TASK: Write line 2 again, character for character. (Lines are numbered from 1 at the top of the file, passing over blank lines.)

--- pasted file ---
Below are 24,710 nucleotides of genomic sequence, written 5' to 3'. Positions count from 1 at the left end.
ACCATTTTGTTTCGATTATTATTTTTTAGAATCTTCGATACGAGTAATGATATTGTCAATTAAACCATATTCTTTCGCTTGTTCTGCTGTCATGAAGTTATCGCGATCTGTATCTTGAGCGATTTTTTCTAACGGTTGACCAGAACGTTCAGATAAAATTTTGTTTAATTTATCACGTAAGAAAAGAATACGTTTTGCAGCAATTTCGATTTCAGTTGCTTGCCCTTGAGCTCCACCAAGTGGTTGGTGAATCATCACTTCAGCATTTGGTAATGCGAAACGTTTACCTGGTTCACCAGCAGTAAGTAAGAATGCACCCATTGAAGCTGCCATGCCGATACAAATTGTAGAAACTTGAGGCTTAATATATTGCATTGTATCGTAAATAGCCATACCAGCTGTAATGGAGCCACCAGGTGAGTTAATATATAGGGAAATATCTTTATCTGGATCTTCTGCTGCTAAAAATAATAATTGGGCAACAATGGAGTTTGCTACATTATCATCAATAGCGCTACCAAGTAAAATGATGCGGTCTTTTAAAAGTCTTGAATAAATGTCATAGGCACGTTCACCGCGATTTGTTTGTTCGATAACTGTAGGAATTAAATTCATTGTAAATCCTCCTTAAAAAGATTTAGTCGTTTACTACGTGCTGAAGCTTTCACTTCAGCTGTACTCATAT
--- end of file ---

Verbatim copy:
ACCATTTTGTTTCGATTATTATTTTTTAGAATCTTCGATACGAGTAATGATATTGTCAATTAAACCATATTCTTTCGCTTGTTCTGCTGTCATGAAGTTATCGCGATCTGTATCTTGAGCGATTTTTTCTAACGGTTGACCAGAACGTTCAGATAAAATTTTGTTTAATTTATCACGTAAGAAAAGAATACGTTTTGCAGCAATTTCGATTTCAGTTGCTTGCCCTTGAGCTCCACCAAGTGGTTGGTGAATCATCACTTCAGCATTTGGTAATGCGAAACGTTTACCTGGTTCACCAGCAGTAAGTAAGAATGCACCCATTGAAGCTGCCATGCCGATACAAATTGTAGAAACTTGAGGCTTAATATATTGCATTGTATCGTAAATAGCCATACCAGCTGTAATGGAGCCACCAGGTGAGTTAATATATAGGGAAATATCTTTATCTGGATCTTCTGCTGCTAAAAATAATAATTGGGCAACAATGGAGTTTGCTACATTATCATCAATAGCGCTACCAAGTAAAATGATGCGGTCTTTTAAAAGTCTTGAATAAATGTCATAGGCACGTTCACCGCGATTTGTTTGTTCGATAACTGTAGGAATTAAATTCATTGTAAATCCTCCTTAAAAAGATTTAGTCGTTTACTACGTGCTGAAGCTTTCACTTCAGCTGTACTCATAT